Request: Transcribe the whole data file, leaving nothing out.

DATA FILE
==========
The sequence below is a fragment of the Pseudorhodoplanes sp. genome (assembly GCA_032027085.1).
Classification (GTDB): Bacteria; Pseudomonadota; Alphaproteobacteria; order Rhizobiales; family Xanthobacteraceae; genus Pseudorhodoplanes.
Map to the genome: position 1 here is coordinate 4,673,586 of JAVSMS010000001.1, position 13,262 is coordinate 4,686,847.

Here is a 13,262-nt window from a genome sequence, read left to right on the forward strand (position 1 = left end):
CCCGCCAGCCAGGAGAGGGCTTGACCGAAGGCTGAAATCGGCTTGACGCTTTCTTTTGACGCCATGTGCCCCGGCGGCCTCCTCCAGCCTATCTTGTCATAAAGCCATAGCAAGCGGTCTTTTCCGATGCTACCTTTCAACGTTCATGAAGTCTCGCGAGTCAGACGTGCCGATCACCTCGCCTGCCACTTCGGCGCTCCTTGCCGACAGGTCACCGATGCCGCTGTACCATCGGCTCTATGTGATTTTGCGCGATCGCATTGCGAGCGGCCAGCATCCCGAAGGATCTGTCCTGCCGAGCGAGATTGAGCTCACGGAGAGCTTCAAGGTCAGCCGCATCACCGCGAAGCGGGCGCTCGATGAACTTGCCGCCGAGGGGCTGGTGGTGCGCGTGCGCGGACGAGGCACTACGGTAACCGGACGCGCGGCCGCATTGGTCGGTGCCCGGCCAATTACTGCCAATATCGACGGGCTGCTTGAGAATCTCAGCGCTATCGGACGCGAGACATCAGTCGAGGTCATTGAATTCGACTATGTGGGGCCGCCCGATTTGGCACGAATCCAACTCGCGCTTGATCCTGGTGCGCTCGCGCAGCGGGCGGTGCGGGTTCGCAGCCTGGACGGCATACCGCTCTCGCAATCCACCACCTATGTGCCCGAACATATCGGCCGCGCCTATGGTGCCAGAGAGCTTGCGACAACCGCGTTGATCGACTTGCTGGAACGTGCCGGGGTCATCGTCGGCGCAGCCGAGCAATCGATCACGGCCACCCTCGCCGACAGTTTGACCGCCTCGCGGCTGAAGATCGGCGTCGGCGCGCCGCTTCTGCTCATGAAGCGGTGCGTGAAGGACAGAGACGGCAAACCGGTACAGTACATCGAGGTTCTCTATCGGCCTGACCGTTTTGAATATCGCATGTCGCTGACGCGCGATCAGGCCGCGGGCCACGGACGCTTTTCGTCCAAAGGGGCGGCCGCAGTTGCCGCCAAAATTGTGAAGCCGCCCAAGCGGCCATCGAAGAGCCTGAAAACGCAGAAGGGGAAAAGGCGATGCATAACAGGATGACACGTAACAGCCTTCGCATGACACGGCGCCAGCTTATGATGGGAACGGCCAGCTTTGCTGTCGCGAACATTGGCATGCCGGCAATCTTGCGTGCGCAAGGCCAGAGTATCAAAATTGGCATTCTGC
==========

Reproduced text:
The sequence below is a fragment of the Pseudorhodoplanes sp. genome (assembly GCA_032027085.1).
Classification (GTDB): Bacteria; Pseudomonadota; Alphaproteobacteria; order Rhizobiales; family Xanthobacteraceae; genus Pseudorhodoplanes.
Map to the genome: position 1 here is coordinate 4,673,586 of JAVSMS010000001.1, position 13,262 is coordinate 4,686,847.

Here is a 13,262-nt window from a genome sequence, read left to right on the forward strand (position 1 = left end):
CCCGCCAGCCAGGAGAGGGCTTGACCGAAGGCTGAAATCGGCTTGACGCTTTCTTTTGACGCCATGTGCCCCGGCGGCCTCCTCCAGCCTATCTTGTCATAAAGCCATAGCAAGCGGTCTTTTCCGATGCTACCTTTCAACGTTCATGAAGTCTCGCGAGTCAGACGTGCCGATCACCTCGCCTGCCACTTCGGCGCTCCTTGCCGACAGGTCACCGATGCCGCTGTACCATCGGCTCTATGTGATTTTGCGCGATCGCATTGCGAGCGGCCAGCATCCCGAAGGATCTGTCCTGCCGAGCGAGATTGAGCTCACGGAGAGCTTCAAGGTCAGCCGCATCACCGCGAAGCGGGCGCTCGATGAACTTGCCGCCGAGGGGCTGGTGGTGCGCGTGCGCGGACGAGGCACTACGGTAACCGGACGCGCGGCCGCATTGGTCGGTGCCCGGCCAATTACTGCCAATATCGACGGGCTGCTTGAGAATCTCAGCGCTATCGGACGCGAGACATCAGTCGAGGTCATTGAATTCGACTATGTGGGGCCGCCCGATTTGGCACGAATCCAACTCGCGCTTGATCCTGGTGCGCTCGCGCAGCGGGCGGTGCGGGTTCGCAGCCTGGACGGCATACCGCTCTCGCAATCCACCACCTATGTGCCCGAACATATCGGCCGCGCCTATGGTGCCAGAGAGCTTGCGACAACCGCGTTGATCGACTTGCTGGAACGTGCCGGGGTCATCGTCGGCGCAGCCGAGCAATCGATCACGGCCACCCTCGCCGACAGTTTGACCGCCTCGCGGCTGAAGATCGGCGTCGGCGCGCCGCTTCTGCTCATGAAGCGGTGCGTGAAGGACAGAGACGGCAAACCGGTACAGTACATCGAGGTTCTCTATCGGCCTGACCGTTTTGAATATCGCATGTCGCTGACGCGCGATCAGGCCGCGGGCCACGGACGCTTTTCGTCCAAAGGGGCGGCCGCAGTTGCCGCCAAAATTGTGAAGCCGCCCAAGCGGCCATCGAAGAGCCTGAAAACGCAGAAGGGGAAAAGGCGATGCATAACAGGATGACACGTAACAGCCTTCGCATGACACGGCGCCAGCTTATGATGGGAACGGCCAGCTTTGCTGTCGCGAACATTGGCATGCCGGCAATCTTGCGTGCGCAAGGCCAGAGTATCAAAATTGGCATTCTGC